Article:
flat tire die Reifenpanne (n) highway die Autobahn (en)
gear der Gang (ä, e) intersection die Kreuzung (en)
trunk der Kofferraum (ä, e) (one-way) street die (Einbahn)straße (n)
tire der Reifen (-) pedestrian der Fussgänger (-)
windshield wiper der Scheibenwischer (-) sidewalk der Fussgängerweg (e)
seat belt der Sicherheitsgurt (e) traffic jam der Stau (s)
seat der Sitz (e) ticket der Strafzettel (-)
steering wheel das Lenkrad (ä, er) (traffic) sign das (Verkehrs)schild (er)
parking space die Parklücke (n) license plate das Nummernschild (er)

 

Der PKW is short for der Personenkraftwagen. Der LKW is also commonly used to mean truck. It is short for der Lastkraftwagen.


94. Present Participle

To form the present participle, simply add -d to the infinitive.  It usually functions as an adjective and takes the normal adjective endings.  It can also function as an adverb, but then of course, it does not add any endings.

kochendes Wasser - boiling water
die führenden Kritiker -  the leading critics
im kommenden Sommer - in the coming summer

Sie spricht fließend Deutsch. She speaks German fluently.


95. In the Ocean

scuba diver

wet suit

flipper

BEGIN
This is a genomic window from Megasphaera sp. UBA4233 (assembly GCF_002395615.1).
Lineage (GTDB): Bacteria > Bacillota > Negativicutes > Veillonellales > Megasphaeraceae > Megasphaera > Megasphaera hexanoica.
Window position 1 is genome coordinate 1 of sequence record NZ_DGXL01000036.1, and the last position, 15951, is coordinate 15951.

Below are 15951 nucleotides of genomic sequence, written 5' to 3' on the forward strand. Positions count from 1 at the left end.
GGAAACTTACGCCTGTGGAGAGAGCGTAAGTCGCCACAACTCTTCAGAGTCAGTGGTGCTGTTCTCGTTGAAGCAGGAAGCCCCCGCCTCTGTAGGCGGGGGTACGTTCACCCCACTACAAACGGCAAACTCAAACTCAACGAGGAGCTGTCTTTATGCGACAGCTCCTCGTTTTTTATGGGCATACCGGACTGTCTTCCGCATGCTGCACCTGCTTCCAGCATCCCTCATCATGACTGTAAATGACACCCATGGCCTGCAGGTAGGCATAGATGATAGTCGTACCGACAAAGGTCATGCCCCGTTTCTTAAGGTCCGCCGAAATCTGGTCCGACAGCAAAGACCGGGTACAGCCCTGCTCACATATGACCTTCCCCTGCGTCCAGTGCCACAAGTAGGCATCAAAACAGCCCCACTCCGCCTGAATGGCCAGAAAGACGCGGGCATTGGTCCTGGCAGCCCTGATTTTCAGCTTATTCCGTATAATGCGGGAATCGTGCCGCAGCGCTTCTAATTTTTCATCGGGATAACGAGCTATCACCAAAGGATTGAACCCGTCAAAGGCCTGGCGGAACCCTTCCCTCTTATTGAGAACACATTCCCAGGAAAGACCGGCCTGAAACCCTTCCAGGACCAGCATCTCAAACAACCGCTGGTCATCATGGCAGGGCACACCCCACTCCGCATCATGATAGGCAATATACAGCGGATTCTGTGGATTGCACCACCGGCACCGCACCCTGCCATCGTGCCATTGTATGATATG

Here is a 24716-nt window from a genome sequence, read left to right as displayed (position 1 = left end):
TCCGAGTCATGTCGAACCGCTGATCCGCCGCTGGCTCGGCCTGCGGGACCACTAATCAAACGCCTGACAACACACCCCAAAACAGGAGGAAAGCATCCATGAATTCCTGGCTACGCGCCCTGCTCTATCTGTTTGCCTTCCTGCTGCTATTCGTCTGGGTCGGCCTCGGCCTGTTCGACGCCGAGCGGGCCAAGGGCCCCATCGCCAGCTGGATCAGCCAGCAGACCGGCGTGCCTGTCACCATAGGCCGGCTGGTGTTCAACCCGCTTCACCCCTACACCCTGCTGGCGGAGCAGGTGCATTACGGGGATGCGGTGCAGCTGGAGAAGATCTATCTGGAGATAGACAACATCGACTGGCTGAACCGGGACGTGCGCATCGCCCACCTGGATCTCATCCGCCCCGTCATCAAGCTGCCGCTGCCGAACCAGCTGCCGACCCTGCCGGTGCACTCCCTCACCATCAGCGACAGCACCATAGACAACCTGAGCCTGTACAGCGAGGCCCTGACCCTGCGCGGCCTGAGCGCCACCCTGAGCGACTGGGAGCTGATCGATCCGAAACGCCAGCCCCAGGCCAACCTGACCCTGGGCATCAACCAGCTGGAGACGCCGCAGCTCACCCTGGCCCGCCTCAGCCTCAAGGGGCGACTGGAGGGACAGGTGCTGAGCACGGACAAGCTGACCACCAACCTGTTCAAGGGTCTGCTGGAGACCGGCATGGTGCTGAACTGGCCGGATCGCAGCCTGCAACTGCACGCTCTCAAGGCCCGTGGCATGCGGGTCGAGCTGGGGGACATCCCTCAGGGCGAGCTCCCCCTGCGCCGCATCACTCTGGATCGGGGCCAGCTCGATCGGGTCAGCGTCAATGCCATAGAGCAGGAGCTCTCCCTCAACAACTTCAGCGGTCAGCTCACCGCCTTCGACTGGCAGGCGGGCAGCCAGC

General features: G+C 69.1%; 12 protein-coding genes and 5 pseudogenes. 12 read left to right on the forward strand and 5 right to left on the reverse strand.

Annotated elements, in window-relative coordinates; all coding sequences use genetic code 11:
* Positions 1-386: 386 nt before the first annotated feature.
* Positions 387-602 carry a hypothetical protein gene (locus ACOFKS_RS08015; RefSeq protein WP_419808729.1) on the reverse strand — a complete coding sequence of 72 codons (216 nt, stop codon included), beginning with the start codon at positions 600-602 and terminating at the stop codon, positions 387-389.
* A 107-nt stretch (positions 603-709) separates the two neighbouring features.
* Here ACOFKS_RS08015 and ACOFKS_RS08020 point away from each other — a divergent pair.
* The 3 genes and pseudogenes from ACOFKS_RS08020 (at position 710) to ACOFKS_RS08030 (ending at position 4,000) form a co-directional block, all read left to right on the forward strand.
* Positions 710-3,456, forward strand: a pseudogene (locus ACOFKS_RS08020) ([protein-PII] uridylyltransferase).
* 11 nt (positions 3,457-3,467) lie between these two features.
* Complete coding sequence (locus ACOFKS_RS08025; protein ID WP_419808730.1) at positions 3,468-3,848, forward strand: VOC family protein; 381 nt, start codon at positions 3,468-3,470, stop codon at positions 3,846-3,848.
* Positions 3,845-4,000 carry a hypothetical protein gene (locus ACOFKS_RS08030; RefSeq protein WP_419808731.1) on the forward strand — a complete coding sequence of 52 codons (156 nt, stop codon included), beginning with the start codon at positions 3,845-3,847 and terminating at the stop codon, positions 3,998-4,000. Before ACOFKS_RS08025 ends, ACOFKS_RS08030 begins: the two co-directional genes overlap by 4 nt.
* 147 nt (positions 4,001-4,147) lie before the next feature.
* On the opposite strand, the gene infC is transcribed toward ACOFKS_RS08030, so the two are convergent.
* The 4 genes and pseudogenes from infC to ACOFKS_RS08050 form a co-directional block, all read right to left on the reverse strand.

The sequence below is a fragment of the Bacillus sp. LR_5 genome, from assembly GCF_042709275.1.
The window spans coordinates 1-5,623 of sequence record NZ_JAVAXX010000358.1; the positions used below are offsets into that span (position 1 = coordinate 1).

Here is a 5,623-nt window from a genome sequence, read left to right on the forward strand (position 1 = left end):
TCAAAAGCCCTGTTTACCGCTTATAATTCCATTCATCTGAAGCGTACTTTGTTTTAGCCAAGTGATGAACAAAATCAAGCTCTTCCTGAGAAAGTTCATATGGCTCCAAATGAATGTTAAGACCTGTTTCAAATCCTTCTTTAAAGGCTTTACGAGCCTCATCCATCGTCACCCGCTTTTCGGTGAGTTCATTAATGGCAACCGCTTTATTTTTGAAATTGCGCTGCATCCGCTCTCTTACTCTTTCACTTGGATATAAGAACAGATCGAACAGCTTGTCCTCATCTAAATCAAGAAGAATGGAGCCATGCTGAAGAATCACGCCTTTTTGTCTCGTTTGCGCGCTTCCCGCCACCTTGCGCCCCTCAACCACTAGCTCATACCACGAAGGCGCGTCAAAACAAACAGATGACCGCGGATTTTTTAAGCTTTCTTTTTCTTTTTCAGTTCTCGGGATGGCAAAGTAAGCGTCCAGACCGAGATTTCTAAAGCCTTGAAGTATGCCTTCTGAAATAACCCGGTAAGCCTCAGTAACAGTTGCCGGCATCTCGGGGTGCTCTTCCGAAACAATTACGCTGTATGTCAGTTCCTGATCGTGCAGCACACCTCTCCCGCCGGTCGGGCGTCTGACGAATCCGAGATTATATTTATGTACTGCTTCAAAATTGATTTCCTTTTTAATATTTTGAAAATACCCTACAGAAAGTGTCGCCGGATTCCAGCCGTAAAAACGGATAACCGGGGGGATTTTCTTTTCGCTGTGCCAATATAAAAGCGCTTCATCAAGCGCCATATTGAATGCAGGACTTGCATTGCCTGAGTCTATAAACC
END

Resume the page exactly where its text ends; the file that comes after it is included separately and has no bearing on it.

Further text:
oxygen tank

snorkel

mask

starfish

jellyfish

sea urchin

sea horse

seaweed

fishing line

fish hook

der Taucher

der Wasseranzug

die Schwimmflosse

der Lufttank

der Schnorchel

die Tauchermaske (or Tauchmask)

der Seestern

die Qualle

der Seeigel

das Seepferdchen

der Seetang

die Angelschnur

der Angelhaken

shipwreck

helm

anchor

treasure chest

barnacle

coral

seashell

wave

sand

bubble

clam

crab

der Schiffbruch

der Helm

der Anker

die Schatzkiste

die Entenmuschel

die Koralle

die Muschel

die Welle

der Sand

die Blase

die Muschel

die Krabbe


96. Als ob / Als wenn

The conjunctions als wenn and als ob are interchangeable; they both mean "as if" or "as though."  Both introduce a dependent clause, so the conjugated verb must go to the end.  In addition, both require the subjunctive II.